It didn’t happen.

Food banks are a regular stop for some

About 15 years ago, food banks and emergency food pantries were more likely to be used, which are places one can go when faced with severe crises such as a sudden job loss or medical leave, said Jessica Rosati, Long Island’s vice president of programs and community services. . Cares about.

Their role has changed since then.

“We serve the people who need it most, but then we serve additional people who are equally in need but do not qualify for government support,” she said.

Between January and most of April, Long Island Cares’ five branch offices saw more than 17,000 visits — some of which could be the same person returning multiple times.

Only 630 visitors identified themselves as receiving SNAP benefits, she said, citing data maintained by the organization.

Since at least 2020, Nassau County has had nearly 20,000 people apply for SNAP benefits annually. More than 50% of cases were denied in each of those years, according to data from the state Office of Temporary and Disability Assistance.

During the same period, Suffolk County had more than 30,000 people apply each year, with a rejection rate ranging from 34% to 38%, the data showed.

A Nassau County spokesman declined to say what are the most common reasons claims are denied. Suffolk County did not immediately respond.

Hayley Hebenstreet, clinical instructor at Stony Brook University’s School of Social Welfare, Even the process of applying for SNAP benefits is often difficult and intrusive, he said.

Applying for benefits in New York is often a “black box,” as people often do not understand why they are approved or denied.

“The guidelines, the eligibility, are not meant to be understood by the average person,” she said, later noting: “That should tell you something about what’s going on.”

At the Long Island Board of Health and Welfare, staff are working to fill this black box with information.

Staff there help approximately 1,500 people each year on Long Island apply for SNAP benefits, including outreach, education, pre-screening and assistance with some applications.

Caseworkers ask carefully about their family size, income and immigration status to help determine in advance whether they are likely to receive benefits.

The parents may be ineligible because of their immigration status, but a child born in the United States may be. Or perhaps the family has a disabled person in the home, which may allow the household to receive benefits.

Sometimes, employees say, people don’t know they qualify. But they acknowledge that there are those who need help and are being denied it.

These people are often given food stamps, said Byrd-Streeter, the organization’s president and CEO, but she noted that “it won’t be on a consistent basis or forever.”

Advocates say further regionalization of federal income thresholds could enable more needy people in places like Long Island to be eligible for food stamps. Right now, they say the income thresholds are too low to make a big enough impact on food insecurity on Long Island. They want guidelines that are more reflective of regional income based on the cost of living in each area.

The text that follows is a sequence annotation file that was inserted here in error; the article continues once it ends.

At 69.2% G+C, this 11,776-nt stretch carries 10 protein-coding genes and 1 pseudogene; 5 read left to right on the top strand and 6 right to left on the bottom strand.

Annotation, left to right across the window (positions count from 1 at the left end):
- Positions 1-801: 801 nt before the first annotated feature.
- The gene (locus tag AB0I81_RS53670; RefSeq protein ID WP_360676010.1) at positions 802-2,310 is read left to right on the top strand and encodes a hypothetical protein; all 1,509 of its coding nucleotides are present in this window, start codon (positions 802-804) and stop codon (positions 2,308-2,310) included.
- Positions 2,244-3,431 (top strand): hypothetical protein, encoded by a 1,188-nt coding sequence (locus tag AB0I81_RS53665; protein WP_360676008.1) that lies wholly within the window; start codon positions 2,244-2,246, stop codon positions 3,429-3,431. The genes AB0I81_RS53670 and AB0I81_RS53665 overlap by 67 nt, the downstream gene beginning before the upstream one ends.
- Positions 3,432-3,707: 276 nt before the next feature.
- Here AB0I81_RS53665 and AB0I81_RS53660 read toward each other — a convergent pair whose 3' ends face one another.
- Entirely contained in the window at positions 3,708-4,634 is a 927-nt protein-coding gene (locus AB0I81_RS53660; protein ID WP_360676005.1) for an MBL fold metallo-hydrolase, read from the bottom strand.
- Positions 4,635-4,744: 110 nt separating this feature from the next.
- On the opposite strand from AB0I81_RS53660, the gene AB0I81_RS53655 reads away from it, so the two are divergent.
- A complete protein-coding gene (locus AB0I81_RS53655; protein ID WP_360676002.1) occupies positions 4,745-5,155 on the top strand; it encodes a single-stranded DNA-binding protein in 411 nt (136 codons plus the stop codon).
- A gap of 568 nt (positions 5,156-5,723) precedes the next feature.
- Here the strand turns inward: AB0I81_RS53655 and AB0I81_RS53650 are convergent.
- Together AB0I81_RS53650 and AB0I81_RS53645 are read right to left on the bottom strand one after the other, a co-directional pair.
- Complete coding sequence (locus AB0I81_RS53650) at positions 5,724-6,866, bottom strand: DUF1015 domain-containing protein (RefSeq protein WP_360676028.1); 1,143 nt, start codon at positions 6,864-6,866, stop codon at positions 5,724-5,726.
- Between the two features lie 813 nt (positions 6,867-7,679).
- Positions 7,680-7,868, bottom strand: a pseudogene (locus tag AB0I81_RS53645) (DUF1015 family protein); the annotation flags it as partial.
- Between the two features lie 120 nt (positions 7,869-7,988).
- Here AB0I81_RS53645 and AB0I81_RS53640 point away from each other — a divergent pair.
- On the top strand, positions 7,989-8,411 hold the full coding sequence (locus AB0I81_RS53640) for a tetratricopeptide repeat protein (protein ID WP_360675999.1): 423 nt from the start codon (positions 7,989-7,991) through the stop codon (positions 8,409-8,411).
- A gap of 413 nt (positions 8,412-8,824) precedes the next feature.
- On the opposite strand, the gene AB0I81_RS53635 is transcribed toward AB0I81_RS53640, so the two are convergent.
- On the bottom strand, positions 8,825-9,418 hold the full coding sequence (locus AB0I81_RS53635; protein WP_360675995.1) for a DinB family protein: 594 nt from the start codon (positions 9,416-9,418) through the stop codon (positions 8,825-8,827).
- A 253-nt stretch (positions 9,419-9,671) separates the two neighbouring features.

“This way, more Americans in need can actually access the benefits and support they need to help them, you know, meet their needs and continue living their daily lives,” said Haynes, vice president of government relations, advocacy and social affairs. Politics at Long Island Cares.

Giving up SNAP

To do this, Ivory plans meals centered around the meats in the MLK Center pantry that week. She cooks large quantities of rice, leaving the leftovers to last for several days.

After volunteering at the center, she took a coveted second job there when the opportunity to help arose.

Together they earn about $45,000 before taxes. Even with this income, there are still moments when paying for food is out of reach.

Her daughter doesn’t get free or reduced school breakfast and lunch, which can cost up to $30 a week. Sometimes her meal tab is negative.

“It is embarrassing for her to go to school every day and be told, ‘You are negative; “You have a negative balance,” Ivory said.

Children living in families who can get SNAP are among those eligible for free and reduced lunches, the state said.

She continued to apply again for SNAP benefits. She said a co-worker told her she would have a better chance of being accepted the more she applied.

SNAP applications can be submitted online, but Ivory said she also went physically to a Department of Social Services office because it’s easier to turn in the forms that way. But constantly applying, especially while working two jobs, takes an emotional and physical toll.

“Going into social services is a big thing because it’s like an ego. It’s like I can’t support myself. I actually feel less than just walking into the building,” Ivory said. “Then I’m told, ‘Oh yeah, I can’t help you.’

“It’s frustrating,” she added.

She said the system is set up to discourage people from moving forward in life because the more money you make, the less chance you have of getting SNAP benefits.

“It allows them to lean into it, but it doesn’t allow them to get out of it,” said Ivory, who is studying medical programs and going back to school.

On her day off — Fridays — Ivory returns to the MLK Center food pantry. This time she volunteered. It is both the observer and the party affected by food insecurity.

There, you see people choosing things like rice, beans and meat.

Maybe they do the same work she does – working multiple jobs, volunteering, and wanting more. They may get SNAP assistance, but not enough to make ends meet.

She understands without knowing them.

“Even if I don’t know them by first name, I know the struggle they face,” she said.